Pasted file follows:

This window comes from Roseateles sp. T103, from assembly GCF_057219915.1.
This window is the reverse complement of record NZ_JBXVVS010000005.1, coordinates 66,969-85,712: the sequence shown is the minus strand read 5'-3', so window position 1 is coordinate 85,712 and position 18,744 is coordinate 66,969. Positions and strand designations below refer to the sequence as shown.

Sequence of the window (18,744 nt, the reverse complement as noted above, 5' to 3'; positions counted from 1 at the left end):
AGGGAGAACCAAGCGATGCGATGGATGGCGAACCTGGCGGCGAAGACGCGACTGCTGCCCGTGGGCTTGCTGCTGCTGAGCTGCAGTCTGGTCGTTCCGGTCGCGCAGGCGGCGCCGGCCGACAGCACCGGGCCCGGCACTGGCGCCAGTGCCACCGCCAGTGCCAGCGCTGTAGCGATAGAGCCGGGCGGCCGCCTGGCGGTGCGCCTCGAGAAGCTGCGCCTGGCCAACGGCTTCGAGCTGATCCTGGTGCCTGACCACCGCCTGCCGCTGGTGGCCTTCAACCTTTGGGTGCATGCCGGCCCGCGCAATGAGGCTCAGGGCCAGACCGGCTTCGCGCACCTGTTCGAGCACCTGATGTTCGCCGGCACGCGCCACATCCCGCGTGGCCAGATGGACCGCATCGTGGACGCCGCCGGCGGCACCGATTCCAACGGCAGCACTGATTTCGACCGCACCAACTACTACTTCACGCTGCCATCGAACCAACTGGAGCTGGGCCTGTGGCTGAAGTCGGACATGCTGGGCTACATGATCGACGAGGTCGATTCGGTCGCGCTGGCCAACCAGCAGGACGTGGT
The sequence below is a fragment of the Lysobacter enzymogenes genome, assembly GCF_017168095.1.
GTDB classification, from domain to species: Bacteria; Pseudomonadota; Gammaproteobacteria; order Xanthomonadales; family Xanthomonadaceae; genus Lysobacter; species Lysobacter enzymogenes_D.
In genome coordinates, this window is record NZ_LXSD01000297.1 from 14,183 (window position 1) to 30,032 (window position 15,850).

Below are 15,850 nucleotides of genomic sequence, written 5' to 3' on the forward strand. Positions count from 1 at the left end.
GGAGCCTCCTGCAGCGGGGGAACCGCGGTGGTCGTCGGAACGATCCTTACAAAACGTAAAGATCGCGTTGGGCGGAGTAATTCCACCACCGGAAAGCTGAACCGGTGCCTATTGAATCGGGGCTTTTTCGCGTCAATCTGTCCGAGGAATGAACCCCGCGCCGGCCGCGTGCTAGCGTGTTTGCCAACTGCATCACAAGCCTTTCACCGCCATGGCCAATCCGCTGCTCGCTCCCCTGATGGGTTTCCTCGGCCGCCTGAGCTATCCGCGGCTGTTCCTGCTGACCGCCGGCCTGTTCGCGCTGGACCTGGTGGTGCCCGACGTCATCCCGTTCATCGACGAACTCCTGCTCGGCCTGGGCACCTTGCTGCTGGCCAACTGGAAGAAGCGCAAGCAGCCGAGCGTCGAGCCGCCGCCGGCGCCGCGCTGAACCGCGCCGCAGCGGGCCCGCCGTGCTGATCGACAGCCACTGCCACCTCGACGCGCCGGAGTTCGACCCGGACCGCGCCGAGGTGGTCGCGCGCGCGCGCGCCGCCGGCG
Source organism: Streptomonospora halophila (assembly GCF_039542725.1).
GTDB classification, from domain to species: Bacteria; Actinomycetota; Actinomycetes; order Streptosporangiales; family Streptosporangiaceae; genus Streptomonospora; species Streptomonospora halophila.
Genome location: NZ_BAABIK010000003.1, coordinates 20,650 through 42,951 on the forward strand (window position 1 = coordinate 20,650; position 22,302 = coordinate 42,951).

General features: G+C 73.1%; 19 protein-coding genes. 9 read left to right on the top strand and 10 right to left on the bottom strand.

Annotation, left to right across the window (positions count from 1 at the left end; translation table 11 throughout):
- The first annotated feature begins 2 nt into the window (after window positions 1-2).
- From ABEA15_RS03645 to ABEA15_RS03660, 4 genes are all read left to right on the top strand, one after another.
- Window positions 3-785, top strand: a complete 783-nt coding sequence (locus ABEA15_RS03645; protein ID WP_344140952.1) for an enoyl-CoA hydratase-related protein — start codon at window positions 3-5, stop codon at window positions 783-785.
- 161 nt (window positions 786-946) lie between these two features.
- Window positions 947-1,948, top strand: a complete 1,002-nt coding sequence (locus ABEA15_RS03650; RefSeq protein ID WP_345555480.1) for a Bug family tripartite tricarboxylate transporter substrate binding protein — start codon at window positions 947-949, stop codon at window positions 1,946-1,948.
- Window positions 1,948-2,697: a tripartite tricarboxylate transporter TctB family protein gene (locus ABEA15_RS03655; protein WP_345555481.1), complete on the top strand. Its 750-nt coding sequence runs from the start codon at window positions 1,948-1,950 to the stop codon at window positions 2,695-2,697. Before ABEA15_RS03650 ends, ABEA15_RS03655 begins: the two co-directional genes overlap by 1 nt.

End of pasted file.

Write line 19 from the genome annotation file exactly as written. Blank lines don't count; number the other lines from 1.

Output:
- Window positions 947-1,948, top strand: a complete 1,002-nt coding sequence (locus ABEA15_RS03650; RefSeq protein ID WP_345555480.1) for a Bug family tripartite tricarboxylate transporter substrate binding protein — start codon at window positions 947-949, stop codon at window positions 1,946-1,948.